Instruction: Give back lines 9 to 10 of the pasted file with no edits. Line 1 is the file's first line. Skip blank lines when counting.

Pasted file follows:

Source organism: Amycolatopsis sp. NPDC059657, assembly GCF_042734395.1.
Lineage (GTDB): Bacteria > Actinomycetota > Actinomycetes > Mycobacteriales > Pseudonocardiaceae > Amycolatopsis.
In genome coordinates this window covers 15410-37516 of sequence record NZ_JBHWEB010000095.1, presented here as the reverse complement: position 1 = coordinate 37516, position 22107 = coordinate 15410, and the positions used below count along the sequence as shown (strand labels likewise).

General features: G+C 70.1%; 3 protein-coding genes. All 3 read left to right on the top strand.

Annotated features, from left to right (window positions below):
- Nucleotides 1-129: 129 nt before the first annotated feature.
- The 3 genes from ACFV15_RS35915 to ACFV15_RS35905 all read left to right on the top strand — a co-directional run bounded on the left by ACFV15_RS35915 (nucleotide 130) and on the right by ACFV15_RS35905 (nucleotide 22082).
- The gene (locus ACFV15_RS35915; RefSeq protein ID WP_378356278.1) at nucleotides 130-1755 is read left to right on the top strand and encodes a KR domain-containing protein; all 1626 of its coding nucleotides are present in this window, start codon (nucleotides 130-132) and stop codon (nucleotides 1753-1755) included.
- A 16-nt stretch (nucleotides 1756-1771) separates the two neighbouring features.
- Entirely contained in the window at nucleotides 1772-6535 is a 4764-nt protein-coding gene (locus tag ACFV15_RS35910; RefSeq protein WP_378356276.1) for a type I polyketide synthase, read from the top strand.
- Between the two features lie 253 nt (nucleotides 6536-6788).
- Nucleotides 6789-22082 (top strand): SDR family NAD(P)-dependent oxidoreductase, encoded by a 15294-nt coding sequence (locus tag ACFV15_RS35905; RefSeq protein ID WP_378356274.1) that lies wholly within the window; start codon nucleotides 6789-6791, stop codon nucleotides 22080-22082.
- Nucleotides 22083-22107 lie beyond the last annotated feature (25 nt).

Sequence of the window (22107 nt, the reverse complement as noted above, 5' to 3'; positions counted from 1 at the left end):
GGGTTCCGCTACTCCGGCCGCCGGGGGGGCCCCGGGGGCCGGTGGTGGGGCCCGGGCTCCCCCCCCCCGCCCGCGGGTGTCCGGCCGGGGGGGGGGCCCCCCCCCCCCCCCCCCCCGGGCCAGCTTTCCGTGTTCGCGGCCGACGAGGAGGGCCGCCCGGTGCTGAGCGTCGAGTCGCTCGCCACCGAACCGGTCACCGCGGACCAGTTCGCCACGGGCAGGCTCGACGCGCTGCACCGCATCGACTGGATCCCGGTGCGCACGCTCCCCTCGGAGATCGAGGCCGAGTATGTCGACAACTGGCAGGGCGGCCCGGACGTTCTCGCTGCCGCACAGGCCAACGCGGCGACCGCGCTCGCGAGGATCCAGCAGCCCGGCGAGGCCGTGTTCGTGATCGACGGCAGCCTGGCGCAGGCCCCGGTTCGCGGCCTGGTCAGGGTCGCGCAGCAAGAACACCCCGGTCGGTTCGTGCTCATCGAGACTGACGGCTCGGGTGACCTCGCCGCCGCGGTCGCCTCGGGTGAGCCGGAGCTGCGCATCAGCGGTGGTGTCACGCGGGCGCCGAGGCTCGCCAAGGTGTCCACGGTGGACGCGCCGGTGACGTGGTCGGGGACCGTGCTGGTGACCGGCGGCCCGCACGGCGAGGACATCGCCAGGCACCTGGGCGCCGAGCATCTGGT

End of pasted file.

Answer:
- A 16-nt stretch (nucleotides 1756-1771) separates the two neighbouring features.
- Entirely contained in the window at nucleotides 1772-6535 is a 4764-nt protein-coding gene (locus tag ACFV15_RS35910; RefSeq protein WP_378356276.1) for a type I polyketide synthase, read from the top strand.